GOP Asks SCOTUS to Look at Medicare Death Panels

Will Republicans repeal, replace or just leave Obamacare alone? Opinions vary on all three possibilities. Some people who have never been able to obtain health insurance due to pre-existing conditions don’t want to lose their new coverage and I understand their feelings. Others are saying they want Obamacare repealed or replaced because they are paying more for less coverage in spite of what Nancy Pelosi and Barack Obama keep telling them.

Some Republicans aren’t waiting for the next class of new Representatives and Senators to be sworn in. Twenty-five of them have joined forces to ask the United States Supreme Court to hear another lawsuit concerning the legality of another aspect of Obamacare.

Led by Rep. Phil Roe (R-TN), they are challenging the legality of the Independent Payment Advisory Board created by Obamacare to oversee Medicare and determine who gets covered and for how much. Many are referring to the advisory board as the ‘death panel’ as their decisions will most likely lead to some people not being able to get coverage for their medications and/or treatments which could lead to an earlier death for some.

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When asked why they aren’t waiting until after they have control of the Senate to take congressional action to repeal the death panel, Roe responded:

“We won’t have 67 votes in the Senate. We could conjure up a good number in the House, but you’ll never get a veto overridden in the Senate. [Obama’s] going to veto it.”

Sen. Mitch McConnell (R-KY), who will become Senate Majority Leader in January, also said that any chances of redoing Obamacare over the next two years is unlikely because of not having enough votes to override a veto. He commented:

“The chances of [Obama] signing a full repeal are pretty limited. Who may ultimately take it down is the Supreme Court of the United States.”

Other Republicans also realize that they don’t have enough votes to override Obama’s veto, so they are also turning to the courts to dismantle various key pieces of Obamacare. One such lawsuit, Sissel v. HHS has advanced to a federal appeals court last week. This case challenges the legality of the individual mandate by claiming that the taxes imposed for non-compliance originated in the Senate instead of in the House which violates the US Constitution.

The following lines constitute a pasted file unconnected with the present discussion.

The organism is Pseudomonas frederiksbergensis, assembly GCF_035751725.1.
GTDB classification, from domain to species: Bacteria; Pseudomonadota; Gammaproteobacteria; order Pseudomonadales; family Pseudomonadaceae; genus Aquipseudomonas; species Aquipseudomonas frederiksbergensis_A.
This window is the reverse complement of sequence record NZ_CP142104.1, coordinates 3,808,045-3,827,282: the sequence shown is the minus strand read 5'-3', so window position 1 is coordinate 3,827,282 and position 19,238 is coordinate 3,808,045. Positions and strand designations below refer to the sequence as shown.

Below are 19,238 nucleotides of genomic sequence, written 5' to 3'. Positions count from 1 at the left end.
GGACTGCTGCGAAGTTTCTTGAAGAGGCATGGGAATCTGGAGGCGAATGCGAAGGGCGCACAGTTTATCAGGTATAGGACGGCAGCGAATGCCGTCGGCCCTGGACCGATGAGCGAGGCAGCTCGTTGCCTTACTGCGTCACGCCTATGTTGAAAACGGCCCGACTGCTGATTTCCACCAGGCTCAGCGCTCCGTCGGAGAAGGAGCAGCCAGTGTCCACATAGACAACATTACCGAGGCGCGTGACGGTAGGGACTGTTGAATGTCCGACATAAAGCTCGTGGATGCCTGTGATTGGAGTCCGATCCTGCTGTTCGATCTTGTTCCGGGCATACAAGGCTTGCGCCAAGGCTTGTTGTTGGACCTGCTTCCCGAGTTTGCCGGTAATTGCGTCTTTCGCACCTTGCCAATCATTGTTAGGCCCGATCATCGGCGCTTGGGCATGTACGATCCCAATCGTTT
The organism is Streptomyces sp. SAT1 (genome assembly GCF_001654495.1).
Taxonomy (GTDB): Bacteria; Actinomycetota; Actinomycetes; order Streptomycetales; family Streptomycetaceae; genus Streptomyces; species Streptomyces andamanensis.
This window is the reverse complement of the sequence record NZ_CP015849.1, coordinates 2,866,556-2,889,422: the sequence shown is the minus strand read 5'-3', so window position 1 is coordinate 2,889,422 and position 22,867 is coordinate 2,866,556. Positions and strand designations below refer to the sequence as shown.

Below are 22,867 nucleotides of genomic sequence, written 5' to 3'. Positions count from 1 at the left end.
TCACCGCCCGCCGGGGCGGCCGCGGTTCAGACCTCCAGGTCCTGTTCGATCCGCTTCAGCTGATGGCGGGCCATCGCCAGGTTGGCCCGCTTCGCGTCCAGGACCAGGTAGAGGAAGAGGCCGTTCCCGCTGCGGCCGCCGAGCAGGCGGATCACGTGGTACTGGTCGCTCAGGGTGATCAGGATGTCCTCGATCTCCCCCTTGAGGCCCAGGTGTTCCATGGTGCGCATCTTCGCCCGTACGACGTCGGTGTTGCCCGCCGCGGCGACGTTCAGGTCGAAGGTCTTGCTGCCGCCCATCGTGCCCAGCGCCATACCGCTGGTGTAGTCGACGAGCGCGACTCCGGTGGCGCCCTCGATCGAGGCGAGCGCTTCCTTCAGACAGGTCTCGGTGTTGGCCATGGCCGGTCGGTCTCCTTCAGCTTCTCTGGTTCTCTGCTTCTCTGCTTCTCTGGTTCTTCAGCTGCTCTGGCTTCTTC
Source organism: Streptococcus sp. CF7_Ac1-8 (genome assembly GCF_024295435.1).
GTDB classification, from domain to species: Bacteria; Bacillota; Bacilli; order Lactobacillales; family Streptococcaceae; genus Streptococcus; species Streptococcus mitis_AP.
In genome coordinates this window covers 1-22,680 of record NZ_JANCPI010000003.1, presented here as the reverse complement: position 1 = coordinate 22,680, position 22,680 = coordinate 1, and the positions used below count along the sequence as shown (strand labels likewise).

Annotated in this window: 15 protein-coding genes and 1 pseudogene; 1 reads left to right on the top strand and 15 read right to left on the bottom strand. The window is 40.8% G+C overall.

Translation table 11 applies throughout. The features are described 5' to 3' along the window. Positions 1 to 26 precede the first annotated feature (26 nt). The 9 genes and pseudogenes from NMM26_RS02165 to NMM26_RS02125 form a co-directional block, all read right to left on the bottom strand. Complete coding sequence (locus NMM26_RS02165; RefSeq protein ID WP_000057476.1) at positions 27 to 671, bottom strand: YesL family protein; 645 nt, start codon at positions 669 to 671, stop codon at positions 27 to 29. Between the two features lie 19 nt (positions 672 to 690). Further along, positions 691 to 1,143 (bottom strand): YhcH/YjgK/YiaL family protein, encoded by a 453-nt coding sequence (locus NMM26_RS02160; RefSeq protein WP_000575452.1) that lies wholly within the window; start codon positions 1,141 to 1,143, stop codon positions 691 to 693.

I wrote on this when the case was first filed in 2012 by the Pacific Legal Foundation on behalf of their client. Todd Gaziano, Executive Director for PLF is arguing the case before the Supreme Court. He is hoping that some of the justices may be swayed by the fact that polls indicate that public support for Obamacare is plunging. If the Supreme Court rules on the letter of the US Constitution, it could effectively gut the mandated enforcement of Obamacare. Gaziano commented:

“What might be in the back of their subconscious is that the American people in the two most recent elections have thrown out the people who enacted this law.”

The case of King v. Burwell challenges the legality of federal subsidies in 34 states. Last month, Republicans got the Supreme Court to agree to hear this case. Many consider this case to be the greatest threat to the stability of Obamacare in two years.

If any or all of these three cases are upheld by the Supreme Court, they could effectively eviscerate the heart and meat of the Affordable Care Act. If the tax penalties are ruled unconstitutional because they originated in the wrong house of Congress, if federal subsidies are ruled illegal in 34 states and the Medicare Advisory Payment Board is ruled unconstitutional, think about what it all would mean to Obamacare.

First, many people who had subsidies will lose them and will no longer be able to afford their health insurance and there will not be any tax penalty for them or others who do not have health insurance. Obamacare expanded Medicare coverage which has accounted for a large percentage of those signed up for Obamacare. Without the advisory board, Medicare will pay out a lot more than the Democrats planned on and will soon bankrupt the system.

Obama’s flagship piece of legislation will be viewed as a larger disaster than it already is and he will be forced to turn to the Republican controlled Congress to try to revamp the program to make it workable and legal.

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